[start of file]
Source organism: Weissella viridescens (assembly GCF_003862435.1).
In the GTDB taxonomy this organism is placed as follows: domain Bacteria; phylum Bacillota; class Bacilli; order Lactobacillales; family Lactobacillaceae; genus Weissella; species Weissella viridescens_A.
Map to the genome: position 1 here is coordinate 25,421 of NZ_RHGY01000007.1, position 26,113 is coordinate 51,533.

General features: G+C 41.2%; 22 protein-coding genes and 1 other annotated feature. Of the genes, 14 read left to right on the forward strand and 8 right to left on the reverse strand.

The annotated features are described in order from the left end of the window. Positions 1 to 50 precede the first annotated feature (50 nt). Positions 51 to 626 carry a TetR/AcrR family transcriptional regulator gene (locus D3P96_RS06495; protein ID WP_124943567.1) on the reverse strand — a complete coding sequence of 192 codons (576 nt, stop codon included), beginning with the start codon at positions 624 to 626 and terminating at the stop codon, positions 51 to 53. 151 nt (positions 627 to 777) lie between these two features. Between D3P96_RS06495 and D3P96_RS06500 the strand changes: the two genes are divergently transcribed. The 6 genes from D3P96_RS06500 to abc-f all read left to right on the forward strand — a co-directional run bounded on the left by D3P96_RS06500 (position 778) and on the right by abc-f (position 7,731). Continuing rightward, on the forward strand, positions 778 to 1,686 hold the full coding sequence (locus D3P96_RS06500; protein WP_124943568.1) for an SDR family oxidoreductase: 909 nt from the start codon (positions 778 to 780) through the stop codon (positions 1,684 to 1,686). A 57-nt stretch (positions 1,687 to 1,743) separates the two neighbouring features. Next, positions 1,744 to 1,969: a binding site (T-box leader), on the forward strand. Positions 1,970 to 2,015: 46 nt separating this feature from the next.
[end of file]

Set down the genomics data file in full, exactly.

Source organism: Weissella viridescens (assembly GCF_003862435.1).
In the GTDB taxonomy this organism is placed as follows: domain Bacteria; phylum Bacillota; class Bacilli; order Lactobacillales; family Lactobacillaceae; genus Weissella; species Weissella viridescens_A.
Map to the genome: position 1 here is coordinate 25,421 of NZ_RHGY01000007.1, position 26,113 is coordinate 51,533.

General features: G+C 41.2%; 22 protein-coding genes and 1 other annotated feature. Of the genes, 14 read left to right on the forward strand and 8 right to left on the reverse strand.

The annotated features are described in order from the left end of the window. Positions 1 to 50 precede the first annotated feature (50 nt). Positions 51 to 626 carry a TetR/AcrR family transcriptional regulator gene (locus D3P96_RS06495; protein ID WP_124943567.1) on the reverse strand — a complete coding sequence of 192 codons (576 nt, stop codon included), beginning with the start codon at positions 624 to 626 and terminating at the stop codon, positions 51 to 53. 151 nt (positions 627 to 777) lie between these two features. Between D3P96_RS06495 and D3P96_RS06500 the strand changes: the two genes are divergently transcribed. The 6 genes from D3P96_RS06500 to abc-f all read left to right on the forward strand — a co-directional run bounded on the left by D3P96_RS06500 (position 778) and on the right by abc-f (position 7,731). Continuing rightward, on the forward strand, positions 778 to 1,686 hold the full coding sequence (locus D3P96_RS06500; protein WP_124943568.1) for an SDR family oxidoreductase: 909 nt from the start codon (positions 778 to 780) through the stop codon (positions 1,684 to 1,686). A 57-nt stretch (positions 1,687 to 1,743) separates the two neighbouring features. Next, positions 1,744 to 1,969: a binding site (T-box leader), on the forward strand. Positions 1,970 to 2,015: 46 nt separating this feature from the next.